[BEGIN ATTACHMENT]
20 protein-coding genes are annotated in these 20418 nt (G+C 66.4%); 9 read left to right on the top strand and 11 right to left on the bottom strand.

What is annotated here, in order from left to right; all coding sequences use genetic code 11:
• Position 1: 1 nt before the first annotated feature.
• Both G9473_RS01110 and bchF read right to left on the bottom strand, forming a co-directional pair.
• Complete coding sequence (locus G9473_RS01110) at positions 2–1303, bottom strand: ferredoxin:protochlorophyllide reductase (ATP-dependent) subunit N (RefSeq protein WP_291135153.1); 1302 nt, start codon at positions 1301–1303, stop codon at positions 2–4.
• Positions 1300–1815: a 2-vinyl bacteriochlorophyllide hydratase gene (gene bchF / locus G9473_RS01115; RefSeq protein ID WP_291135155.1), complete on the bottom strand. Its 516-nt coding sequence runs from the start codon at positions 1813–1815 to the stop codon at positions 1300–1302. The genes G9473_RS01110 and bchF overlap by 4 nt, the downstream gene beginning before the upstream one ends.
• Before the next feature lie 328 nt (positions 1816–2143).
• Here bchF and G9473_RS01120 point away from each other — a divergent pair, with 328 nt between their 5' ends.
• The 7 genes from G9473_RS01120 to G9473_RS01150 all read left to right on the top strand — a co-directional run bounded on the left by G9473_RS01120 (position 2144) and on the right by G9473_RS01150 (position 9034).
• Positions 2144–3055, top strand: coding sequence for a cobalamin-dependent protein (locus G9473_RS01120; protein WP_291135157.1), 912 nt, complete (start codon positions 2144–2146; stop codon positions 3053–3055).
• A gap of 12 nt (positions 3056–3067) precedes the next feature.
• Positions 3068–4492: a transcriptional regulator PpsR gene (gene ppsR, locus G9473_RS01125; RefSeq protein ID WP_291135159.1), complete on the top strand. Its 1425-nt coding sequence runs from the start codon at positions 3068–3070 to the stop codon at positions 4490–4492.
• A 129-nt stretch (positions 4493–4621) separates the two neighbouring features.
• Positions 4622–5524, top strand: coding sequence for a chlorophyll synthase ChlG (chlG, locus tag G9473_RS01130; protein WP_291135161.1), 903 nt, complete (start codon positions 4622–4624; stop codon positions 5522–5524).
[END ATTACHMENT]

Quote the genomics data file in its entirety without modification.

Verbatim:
20 protein-coding genes are annotated in these 20418 nt (G+C 66.4%); 9 read left to right on the top strand and 11 right to left on the bottom strand.

What is annotated here, in order from left to right; all coding sequences use genetic code 11:
• Position 1: 1 nt before the first annotated feature.
• Both G9473_RS01110 and bchF read right to left on the bottom strand, forming a co-directional pair.
• Complete coding sequence (locus G9473_RS01110) at positions 2–1303, bottom strand: ferredoxin:protochlorophyllide reductase (ATP-dependent) subunit N (RefSeq protein WP_291135153.1); 1302 nt, start codon at positions 1301–1303, stop codon at positions 2–4.
• Positions 1300–1815: a 2-vinyl bacteriochlorophyllide hydratase gene (gene bchF / locus G9473_RS01115; RefSeq protein ID WP_291135155.1), complete on the bottom strand. Its 516-nt coding sequence runs from the start codon at positions 1813–1815 to the stop codon at positions 1300–1302. The genes G9473_RS01110 and bchF overlap by 4 nt, the downstream gene beginning before the upstream one ends.
• Before the next feature lie 328 nt (positions 1816–2143).
• Here bchF and G9473_RS01120 point away from each other — a divergent pair, with 328 nt between their 5' ends.
• The 7 genes from G9473_RS01120 to G9473_RS01150 all read left to right on the top strand — a co-directional run bounded on the left by G9473_RS01120 (position 2144) and on the right by G9473_RS01150 (position 9034).
• Positions 2144–3055, top strand: coding sequence for a cobalamin-dependent protein (locus G9473_RS01120; protein WP_291135157.1), 912 nt, complete (start codon positions 2144–2146; stop codon positions 3053–3055).
• A gap of 12 nt (positions 3056–3067) precedes the next feature.
• Positions 3068–4492: a transcriptional regulator PpsR gene (gene ppsR, locus G9473_RS01125; RefSeq protein ID WP_291135159.1), complete on the top strand. Its 1425-nt coding sequence runs from the start codon at positions 3068–3070 to the stop codon at positions 4490–4492.
• A 129-nt stretch (positions 4493–4621) separates the two neighbouring features.
• Positions 4622–5524, top strand: coding sequence for a chlorophyll synthase ChlG (chlG, locus tag G9473_RS01130; protein WP_291135161.1), 903 nt, complete (start codon positions 4622–4624; stop codon positions 5522–5524).